(1) \(yz<0\) --> \(y\neq{0}\). Don't know about \(x\) and \(z\). Not sufficient.

(2) \(xz>0\) --> \(x\) and \(z\) are either both positive or both negative. Don't know about \(y\). Not sufficient.

Re: Is x^7*y^2*z^3 > 0 ? (1) yz < 0 (2) xz > 0 [#permalink]
23 Mar 2012, 05:03

3

This post received KUDOS

Expert's post

kraizada84 wrote:

x^7*y^2*z^3>0 y is positive, we need to know regarding x and z 1) no information about x insufficient

2) xz>0

either of them is negative hence

the answer to our question is no

sufficient

hence B

OA for this question is C, not B.

(2) \(xz>0\) means that\(x\) and \(z\) are either both positive or both negative. So, \(x^7*z^3 > 0\) but y can still be zero and in this case \(x^7*y^2*z^3=0\), hence this statement is not sufficient.

Re: Data sufficiency +- exponents question [#permalink]
13 Jun 2012, 11:24

Hi,

Simplifying the expression, \(x^7y^2z^3\), it can be written as, \((xz)^3x^4y^2\) or \((yz)^2x^6(xz)\)

Clearly, in both the expressions \(x^4y^2\) as well as \((yz)^2x^6\) are positive. Thus the sign of expression depends on sign of xz, but since value of y can be 0, Using (1), we can say y is not equal to 0.

Response: x^7*y^2*z^3 is same as: (xz)*(x^6)*(y^2)*(z^2) xz is positive based on assumption #2. x^6 is (x^2)^3, since x^2 is positive for all real numbers, x^6 is also positive. z^2 is positive for all real numbers. y^2 is positive for all real numbers.

So product of 4 positive real numbers is also positive. SUFFICIENT.

Hence, B - Statement 2 Alone is Sufficient.

Per the gmatclub math25 test, the response is C - both statements together are sufficient. What incorrect assumptions am I making?

Thanks!

The red parts are not correct. Square of a number is nonnegative and not positive as you've written. So for (2) if y=0 then x^7*y^2*z^3=0.

Complete solution: Is x^7*y^2*z^3 > 0 ?

Inequality \(x^7*y^2*z^3>0\) to be true \(x\) and \(z\) must be either both positive or both negative (in order \(x^7*z^3\) to be positive) AND \(y\) must not be zero (in order \(x^7*y^2*z^3\) not to equal to zero).

(1) \(yz<0\) --> \(y\neq{0}\). Don't know about \(x\) and \(z\). Not sufficient.

(2) \(xz>0\) --> \(x\) and \(z\) are either both positive or both negative. Don't know about \(y\). Not sufficient.

Response: x^7*y^2*z^3 is same as: (xz)*(x^6)*(y^2)*(z^2) xz is positive based on assumption #2. x^6 is (x^2)^3, since x^2 is positive for all real numbers, x^6 is also positive. z^2 is positive for all real numbers. y^2 is positive for all real numbers.

So product of 4 positive real numbers is also positive. SUFFICIENT.

Hence, B - Statement 2 Alone is Sufficient.

Per the gmatclub math25 test, the response is C - both statements together are sufficient. What incorrect assumptions am I making?

Thanks!

The red parts are not correct. Square of a number is nonnegative and not positive as you've written. So for (2) if y=0 then x^7*y^2*z^3=0.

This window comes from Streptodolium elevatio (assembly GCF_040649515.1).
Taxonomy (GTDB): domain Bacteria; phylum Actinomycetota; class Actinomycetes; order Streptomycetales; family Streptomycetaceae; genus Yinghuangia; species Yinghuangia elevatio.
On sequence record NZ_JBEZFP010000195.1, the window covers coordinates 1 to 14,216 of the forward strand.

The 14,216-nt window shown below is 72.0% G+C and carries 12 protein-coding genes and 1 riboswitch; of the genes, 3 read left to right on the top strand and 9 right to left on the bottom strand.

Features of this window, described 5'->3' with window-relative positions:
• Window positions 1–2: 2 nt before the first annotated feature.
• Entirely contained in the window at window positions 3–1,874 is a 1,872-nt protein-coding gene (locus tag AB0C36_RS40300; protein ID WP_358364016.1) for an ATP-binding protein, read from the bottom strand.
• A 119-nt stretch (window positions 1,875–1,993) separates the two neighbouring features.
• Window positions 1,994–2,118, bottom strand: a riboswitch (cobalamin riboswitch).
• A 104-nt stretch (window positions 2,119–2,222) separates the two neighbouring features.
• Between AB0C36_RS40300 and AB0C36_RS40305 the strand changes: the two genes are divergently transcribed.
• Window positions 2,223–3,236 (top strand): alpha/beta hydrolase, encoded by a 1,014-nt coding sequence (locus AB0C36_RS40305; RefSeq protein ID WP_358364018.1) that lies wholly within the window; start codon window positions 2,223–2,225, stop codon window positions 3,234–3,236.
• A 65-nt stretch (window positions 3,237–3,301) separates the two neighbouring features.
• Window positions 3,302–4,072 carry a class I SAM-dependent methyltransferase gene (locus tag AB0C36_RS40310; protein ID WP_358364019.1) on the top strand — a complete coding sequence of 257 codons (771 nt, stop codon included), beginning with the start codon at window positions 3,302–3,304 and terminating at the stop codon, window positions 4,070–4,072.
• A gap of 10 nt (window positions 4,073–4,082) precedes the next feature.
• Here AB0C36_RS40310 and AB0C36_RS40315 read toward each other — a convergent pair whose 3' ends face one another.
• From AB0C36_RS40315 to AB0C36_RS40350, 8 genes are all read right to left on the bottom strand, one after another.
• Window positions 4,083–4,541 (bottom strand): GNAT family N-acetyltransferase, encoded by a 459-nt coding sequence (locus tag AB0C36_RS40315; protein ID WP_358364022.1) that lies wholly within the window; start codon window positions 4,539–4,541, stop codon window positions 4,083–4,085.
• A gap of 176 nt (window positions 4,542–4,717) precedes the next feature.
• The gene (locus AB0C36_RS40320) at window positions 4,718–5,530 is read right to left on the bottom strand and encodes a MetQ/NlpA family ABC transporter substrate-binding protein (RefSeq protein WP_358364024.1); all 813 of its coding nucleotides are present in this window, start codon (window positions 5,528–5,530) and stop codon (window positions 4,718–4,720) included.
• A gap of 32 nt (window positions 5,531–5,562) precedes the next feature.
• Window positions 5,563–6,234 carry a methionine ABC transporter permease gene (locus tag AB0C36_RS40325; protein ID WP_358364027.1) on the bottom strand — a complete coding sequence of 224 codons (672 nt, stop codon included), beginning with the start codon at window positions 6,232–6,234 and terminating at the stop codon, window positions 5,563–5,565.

Complete solution: Is x^7*y^2*z^3 > 0 ?

Inequality \(x^7*y^2*z^3>0\) to be true \(x\) and \(z\) must be either both positive or both negative (in order \(x^7*z^3\) to be positive) AND \(y\) must not be zero (in order \(x^7*y^2*z^3\) not to equal to zero).

(1) \(yz<0\) --> \(y\neq{0}\). Don't know about \(x\) and \(z\). Not sufficient.

(2) \(xz>0\) --> \(x\) and \(z\) are either both positive or both negative. Don't know about \(y\). Not sufficient.

Hi, When I solved this i get an answer as B. i.e. only 2nd statement is sufficient. But GMAT Club test says its C. Can anyone please help.

According to me, if xz > 0 then the inequality can be written as [(xz)^3 (x^4) (y^2)] Now since x^4 and y^2 are going to be positive always then the statement in itself gives us the answer.

Hi, When I solved this i get an answer as B. i.e. only 2nd statement is sufficient. But GMAT Club test says its C. Can anyone please help.

According to me, if xz > 0 then the inequality can be written as [(xz)^3 (x^4) (y^2)] Now since x^4 and y^2 are going to be positive always then the statement in itself gives us the answer.

Hi, When I solved this i get an answer as B. i.e. only 2nd statement is sufficient. But GMAT Club test says its C. Can anyone please help.

According to me, if xz > 0 then the inequality can be written as [(xz)^3 (x^4) (y^2)] Now since x^4 and y^2 are going to be positive always then the statement in itself gives us the answer.

Got it. Forgot to consider y = 0. As always. Thanks anyways.

Hello everyone! Researching, networking, and understanding the “feel” for a school are all part of the essential journey to a top MBA. Wouldn’t it be great... ...

Hey Everyone, I am launching a new venture focused on helping others get into the business school of their dreams. If you are planning to or have recently applied...